When the lane is narrower I always try to take the lane. Sometimes if I can hear the car behind me I'll slow down let them pass me and then take the lane behind them as I don't trust most drivers. But when i don't, when there is adequate room to get on their right and turn I try to make eye contact with the driver. I tend to do the same at intersections especially four way stops and when some one is still creeping on me (I don't think anyone stops for signs around me) I tend to stare a little longer which surprisingly is pretty effective.

August 20, 2008 | Unregistered CommenterDan

And the cop didn't use his turn signal! Let's give him a ticket for failure to signal!!!

Steve Crane

August 20, 2008 | Unregistered CommenterSteve Crane

dave, how about some more history or something different, all your thoughts (whether i agree or not) on anti-cycling media and road use are great, and im also a regular reader of your blog, but every time i read one of these it makes me that tiny bit more paranoid everytime i go out on my bike by being reminded that something bad could happen, and im that addicted to your blog that i read it anyway, i apologise for this but i want to learn more about how cycling in the uk used to be, maybe an article on something historic? although it is your blog and your thoughts should be typed out and shared in your own time.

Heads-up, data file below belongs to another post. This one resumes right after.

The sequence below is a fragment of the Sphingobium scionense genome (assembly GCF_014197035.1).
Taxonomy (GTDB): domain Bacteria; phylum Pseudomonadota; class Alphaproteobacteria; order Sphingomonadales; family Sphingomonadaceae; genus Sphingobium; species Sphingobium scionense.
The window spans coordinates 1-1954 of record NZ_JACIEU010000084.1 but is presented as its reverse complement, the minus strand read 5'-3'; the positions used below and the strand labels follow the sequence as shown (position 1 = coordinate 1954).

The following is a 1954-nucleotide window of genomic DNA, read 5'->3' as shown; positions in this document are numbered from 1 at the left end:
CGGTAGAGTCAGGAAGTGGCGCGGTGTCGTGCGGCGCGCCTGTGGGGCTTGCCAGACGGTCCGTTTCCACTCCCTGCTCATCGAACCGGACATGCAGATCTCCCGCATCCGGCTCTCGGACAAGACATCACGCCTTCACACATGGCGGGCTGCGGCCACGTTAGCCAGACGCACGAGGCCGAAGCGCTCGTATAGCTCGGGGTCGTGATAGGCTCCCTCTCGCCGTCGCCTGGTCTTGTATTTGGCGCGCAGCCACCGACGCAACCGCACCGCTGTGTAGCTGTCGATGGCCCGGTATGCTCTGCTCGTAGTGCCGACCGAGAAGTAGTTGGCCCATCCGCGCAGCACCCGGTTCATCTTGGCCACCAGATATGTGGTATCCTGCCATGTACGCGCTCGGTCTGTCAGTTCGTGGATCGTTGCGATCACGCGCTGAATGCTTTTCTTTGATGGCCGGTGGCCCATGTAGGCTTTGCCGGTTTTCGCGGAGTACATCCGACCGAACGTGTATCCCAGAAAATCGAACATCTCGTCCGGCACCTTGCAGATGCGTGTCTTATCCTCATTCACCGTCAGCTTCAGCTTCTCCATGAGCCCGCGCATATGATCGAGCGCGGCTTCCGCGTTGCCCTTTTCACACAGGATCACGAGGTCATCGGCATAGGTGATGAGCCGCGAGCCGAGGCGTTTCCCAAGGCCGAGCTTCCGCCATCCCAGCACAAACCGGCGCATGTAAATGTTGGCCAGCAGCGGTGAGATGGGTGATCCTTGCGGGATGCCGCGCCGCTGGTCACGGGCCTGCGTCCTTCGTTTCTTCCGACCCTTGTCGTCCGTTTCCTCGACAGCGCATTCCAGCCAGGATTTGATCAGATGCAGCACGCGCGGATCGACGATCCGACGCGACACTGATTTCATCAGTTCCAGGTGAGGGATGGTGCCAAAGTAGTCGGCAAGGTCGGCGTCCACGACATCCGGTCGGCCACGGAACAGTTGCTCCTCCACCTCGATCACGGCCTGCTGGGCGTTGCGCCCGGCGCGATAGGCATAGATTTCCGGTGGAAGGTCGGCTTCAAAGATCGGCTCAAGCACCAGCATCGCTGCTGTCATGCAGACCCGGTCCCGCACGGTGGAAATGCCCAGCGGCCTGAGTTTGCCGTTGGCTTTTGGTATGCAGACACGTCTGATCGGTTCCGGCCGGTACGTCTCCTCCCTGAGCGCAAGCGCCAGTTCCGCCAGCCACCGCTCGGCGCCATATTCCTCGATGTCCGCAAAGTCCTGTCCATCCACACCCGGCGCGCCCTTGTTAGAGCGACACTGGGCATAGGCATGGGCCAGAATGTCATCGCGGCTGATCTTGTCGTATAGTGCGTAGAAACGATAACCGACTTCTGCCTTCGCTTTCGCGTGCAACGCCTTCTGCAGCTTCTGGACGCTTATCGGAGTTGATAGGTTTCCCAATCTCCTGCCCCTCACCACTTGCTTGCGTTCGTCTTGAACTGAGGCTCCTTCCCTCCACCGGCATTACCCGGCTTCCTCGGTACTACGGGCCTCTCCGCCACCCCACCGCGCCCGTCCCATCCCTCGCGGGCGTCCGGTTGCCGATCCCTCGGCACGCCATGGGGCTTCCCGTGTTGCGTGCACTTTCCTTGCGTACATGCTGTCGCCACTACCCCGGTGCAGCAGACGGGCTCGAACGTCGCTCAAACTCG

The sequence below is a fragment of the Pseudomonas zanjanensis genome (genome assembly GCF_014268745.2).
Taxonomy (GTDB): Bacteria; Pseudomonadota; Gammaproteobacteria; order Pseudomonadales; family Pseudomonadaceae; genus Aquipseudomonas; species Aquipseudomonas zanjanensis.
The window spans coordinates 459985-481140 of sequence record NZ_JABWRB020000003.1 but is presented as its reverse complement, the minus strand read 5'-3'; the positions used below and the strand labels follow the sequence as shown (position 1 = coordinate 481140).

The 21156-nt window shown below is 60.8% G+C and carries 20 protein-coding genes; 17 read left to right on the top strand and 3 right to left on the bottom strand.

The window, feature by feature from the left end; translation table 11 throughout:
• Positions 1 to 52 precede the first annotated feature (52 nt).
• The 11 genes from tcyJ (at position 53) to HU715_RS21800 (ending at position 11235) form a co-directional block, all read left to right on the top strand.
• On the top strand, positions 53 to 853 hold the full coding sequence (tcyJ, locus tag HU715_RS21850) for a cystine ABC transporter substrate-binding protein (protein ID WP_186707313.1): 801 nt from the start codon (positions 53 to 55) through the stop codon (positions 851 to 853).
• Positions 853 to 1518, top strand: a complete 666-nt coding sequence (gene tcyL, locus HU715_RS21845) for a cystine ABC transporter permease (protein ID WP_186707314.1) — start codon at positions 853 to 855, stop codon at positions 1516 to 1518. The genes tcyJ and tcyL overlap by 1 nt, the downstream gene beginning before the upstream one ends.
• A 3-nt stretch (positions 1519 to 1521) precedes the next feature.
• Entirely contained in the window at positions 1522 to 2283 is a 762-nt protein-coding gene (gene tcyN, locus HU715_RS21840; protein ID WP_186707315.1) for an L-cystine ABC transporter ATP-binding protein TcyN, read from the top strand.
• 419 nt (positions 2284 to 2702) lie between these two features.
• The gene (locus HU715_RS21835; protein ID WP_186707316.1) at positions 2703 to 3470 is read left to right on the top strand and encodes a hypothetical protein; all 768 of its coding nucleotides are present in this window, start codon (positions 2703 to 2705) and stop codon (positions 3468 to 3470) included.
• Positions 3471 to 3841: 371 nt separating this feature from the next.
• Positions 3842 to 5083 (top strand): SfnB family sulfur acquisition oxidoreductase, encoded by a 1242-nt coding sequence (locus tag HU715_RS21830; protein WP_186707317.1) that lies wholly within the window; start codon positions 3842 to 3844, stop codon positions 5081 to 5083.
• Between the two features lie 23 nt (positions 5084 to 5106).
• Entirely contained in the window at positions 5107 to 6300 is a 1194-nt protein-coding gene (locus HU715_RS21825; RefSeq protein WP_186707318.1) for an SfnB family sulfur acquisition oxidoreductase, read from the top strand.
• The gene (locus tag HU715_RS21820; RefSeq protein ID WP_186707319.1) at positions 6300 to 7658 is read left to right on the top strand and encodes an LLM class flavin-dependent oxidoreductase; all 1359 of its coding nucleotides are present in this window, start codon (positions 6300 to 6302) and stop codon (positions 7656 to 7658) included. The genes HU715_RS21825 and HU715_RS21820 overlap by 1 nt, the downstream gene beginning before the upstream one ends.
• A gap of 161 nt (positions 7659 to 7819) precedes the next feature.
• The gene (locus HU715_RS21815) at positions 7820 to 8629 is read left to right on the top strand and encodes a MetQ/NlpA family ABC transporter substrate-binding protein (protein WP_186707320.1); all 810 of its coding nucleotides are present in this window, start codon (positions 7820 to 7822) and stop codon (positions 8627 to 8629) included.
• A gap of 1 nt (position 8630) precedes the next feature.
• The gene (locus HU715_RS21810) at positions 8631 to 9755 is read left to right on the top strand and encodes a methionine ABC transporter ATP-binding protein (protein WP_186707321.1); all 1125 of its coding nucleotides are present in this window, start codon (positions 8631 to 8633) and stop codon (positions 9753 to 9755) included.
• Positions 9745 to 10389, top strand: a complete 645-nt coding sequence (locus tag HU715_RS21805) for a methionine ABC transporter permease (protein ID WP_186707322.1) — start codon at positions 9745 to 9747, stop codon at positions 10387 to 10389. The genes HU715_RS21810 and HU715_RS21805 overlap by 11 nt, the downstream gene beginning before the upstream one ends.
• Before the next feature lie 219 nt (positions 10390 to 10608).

Mike (UK)

August 20, 2008 | Unregistered Commentermike

To say that the cyclist is inexperienced is missing the point here.

There are 40 million people riding their bikes annually in the US. It is fair to say that well over 95% of them would be considered less experienced than anyone reading cycling specific blogs. Poor lane positioning (whatever that is) or not, the cop seems to be in the wrong here and would have gotten yelled at or waved to from anyone reading this blog if it happened to you.

Oh yeah and the kid wasn't wearing a helmet either. Punk.

August 20, 2008 | Unregistered CommenterPierre

I can't see that the cop signaled a turn -- he certainly didn't look to his right, as is his obligation as a driver. And the rider didn't "dart out" of anywhere... he kept a straight line, and didn't break any "rules of the road" that I can see. This is nothing more than an egregious abuse of authority, and calling it "zero tolerance on crime" is patently absurd.